Taiwan's HTC, the fifth-biggest maker of smartphones, uses both Android and Microsoft operating systems on its products and was upbeat about the deal.

"We've been working with Microsoft for over a decade," said HTC Chief Executive Peter Chou in a speech. "We're a lead partner on Windows Phone 7. We are positive, because this combination for sure will make the ecosystem stronger."

CEO of personal computer and tablet maker Acer Gianfranco Lanci also said the alliance was good for companies that make devices.

The deal could be a windfall for Qualcomm, the sole provider of chips for Windows Phone 7, as it sells little to Nokia today.

"We are excited about that opportunity," Qualcomm CEO Paul Jacobs said in an interview with Reuters, adding it was too early to count chickens.

Jacobs also said the alliance was good for the mobile industry: "It's good to have another strong operating system out there."

Some industry players -- like Ericsson CEO Hans Vestberg -- said it was too soon to tell how its handset joint venture with Sony would be affected by the change.

Telecom operators at the show have been more neutral on the partnership, in part because the software battle doesn't really affect their profits.

(Reporting by Tarmo Virki, Georgina Prodhan and Leila Abboud; Editing by Will Waterman)

We welcome comments that advance the story through relevant opinion, anecdotes, links and data. If you see a comment that you believe is irrelevant or inappropriate, you can flag it to our editors by using the report abuse links. Views expressed in the comments do not represent those of Reuters. For more information on our comment policy, see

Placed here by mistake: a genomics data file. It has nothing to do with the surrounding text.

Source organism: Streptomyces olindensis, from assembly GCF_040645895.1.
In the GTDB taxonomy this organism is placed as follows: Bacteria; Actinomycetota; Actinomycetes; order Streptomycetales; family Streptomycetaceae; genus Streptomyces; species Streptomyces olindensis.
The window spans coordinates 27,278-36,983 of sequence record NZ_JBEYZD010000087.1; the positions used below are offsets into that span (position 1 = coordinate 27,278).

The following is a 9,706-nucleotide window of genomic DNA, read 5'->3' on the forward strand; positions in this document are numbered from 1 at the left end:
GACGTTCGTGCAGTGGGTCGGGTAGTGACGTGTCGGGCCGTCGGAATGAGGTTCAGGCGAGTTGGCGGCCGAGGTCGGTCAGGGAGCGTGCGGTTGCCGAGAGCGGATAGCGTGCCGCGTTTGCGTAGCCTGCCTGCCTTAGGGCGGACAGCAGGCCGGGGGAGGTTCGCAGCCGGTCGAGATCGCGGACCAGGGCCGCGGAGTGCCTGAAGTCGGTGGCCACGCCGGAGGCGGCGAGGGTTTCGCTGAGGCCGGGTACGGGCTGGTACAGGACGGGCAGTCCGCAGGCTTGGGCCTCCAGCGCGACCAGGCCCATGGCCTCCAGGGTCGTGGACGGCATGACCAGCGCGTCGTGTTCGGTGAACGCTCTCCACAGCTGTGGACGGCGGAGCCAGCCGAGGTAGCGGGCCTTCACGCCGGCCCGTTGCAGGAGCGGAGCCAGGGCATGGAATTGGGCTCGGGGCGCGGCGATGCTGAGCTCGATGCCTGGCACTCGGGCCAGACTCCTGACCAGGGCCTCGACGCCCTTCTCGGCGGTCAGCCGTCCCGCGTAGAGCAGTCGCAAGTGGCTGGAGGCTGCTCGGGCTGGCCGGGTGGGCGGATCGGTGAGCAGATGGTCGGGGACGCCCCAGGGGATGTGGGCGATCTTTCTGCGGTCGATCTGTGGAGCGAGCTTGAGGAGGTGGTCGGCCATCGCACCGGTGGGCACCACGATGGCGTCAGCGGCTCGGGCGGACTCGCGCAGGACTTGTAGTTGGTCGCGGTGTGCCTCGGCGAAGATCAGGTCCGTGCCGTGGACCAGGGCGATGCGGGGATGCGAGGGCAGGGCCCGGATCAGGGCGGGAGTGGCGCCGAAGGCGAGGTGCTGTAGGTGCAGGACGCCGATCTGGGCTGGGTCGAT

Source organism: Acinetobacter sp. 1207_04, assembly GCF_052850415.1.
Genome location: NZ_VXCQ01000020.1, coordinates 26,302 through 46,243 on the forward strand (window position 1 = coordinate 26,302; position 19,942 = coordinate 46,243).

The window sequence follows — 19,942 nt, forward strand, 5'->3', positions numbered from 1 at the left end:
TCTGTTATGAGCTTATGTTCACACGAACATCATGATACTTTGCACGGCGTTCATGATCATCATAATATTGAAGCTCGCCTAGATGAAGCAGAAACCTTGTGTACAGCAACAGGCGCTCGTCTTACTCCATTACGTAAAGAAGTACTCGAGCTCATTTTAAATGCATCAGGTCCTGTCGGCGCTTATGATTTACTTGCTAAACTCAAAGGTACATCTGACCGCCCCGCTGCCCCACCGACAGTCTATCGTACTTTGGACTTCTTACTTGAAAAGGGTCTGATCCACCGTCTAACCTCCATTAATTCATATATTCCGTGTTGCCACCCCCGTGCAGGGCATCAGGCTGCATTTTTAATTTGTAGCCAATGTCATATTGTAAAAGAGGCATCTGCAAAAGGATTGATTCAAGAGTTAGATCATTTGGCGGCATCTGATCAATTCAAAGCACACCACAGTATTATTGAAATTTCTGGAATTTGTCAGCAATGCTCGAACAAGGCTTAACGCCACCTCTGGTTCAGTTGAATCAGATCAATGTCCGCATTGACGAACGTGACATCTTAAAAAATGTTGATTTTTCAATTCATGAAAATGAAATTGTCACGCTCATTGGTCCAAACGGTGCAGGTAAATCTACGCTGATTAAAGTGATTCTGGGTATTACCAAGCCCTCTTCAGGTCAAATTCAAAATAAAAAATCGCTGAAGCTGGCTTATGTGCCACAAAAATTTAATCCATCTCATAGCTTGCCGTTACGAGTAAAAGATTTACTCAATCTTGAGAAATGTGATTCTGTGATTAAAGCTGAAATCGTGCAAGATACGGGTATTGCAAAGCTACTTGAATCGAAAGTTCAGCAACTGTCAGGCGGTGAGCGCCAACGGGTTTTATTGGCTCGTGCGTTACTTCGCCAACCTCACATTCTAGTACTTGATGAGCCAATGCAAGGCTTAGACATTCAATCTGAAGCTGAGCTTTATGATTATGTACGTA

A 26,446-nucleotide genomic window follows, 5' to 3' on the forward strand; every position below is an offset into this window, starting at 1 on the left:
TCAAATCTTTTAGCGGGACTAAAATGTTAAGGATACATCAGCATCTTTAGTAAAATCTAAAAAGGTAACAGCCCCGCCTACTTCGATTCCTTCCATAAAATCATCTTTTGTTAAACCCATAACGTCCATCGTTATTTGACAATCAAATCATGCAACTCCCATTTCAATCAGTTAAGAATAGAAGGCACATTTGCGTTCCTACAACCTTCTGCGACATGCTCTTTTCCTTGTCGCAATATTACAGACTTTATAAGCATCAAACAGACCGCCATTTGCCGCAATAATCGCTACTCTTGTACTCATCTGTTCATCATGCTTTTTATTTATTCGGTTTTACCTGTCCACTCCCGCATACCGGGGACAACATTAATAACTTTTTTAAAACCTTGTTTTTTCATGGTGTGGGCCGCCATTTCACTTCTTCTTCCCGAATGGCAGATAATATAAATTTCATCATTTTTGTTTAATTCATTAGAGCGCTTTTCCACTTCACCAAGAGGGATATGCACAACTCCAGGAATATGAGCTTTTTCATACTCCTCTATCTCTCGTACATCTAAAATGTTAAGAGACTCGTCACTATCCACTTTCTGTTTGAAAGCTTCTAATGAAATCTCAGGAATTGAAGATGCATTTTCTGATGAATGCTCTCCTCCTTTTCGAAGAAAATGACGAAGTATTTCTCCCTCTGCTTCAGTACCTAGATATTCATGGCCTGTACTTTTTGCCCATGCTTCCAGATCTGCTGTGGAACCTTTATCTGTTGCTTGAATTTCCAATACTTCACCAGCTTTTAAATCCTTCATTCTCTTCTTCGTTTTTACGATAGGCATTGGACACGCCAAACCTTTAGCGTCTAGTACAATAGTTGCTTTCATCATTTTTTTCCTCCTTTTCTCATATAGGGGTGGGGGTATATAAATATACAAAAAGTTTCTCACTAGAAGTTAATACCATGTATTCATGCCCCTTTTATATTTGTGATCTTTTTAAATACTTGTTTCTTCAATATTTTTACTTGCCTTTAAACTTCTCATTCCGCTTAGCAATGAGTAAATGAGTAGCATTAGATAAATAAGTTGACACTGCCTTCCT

Comments (3)
plint6 wrote:
Nokia, almost game over. show what you got. NOW!!! (or never)

Nokia should come with something te very soonest. The reason is simple, the offer for high quality communication devices is hugh, gigantic, massive and immense. Just look at what competitors have to offer, for example, at the MWC 2011 in Barcelona.

Thus, why should consumers wait for Nokia? Even die hard Nokia fans cannot wait anymore. Why? Because they love high quality devices/smartphones and there is lots of it to choose from, NOW, at this very moment. A big negative point from Nokia is that they cannot give a specific date for introducing….just something.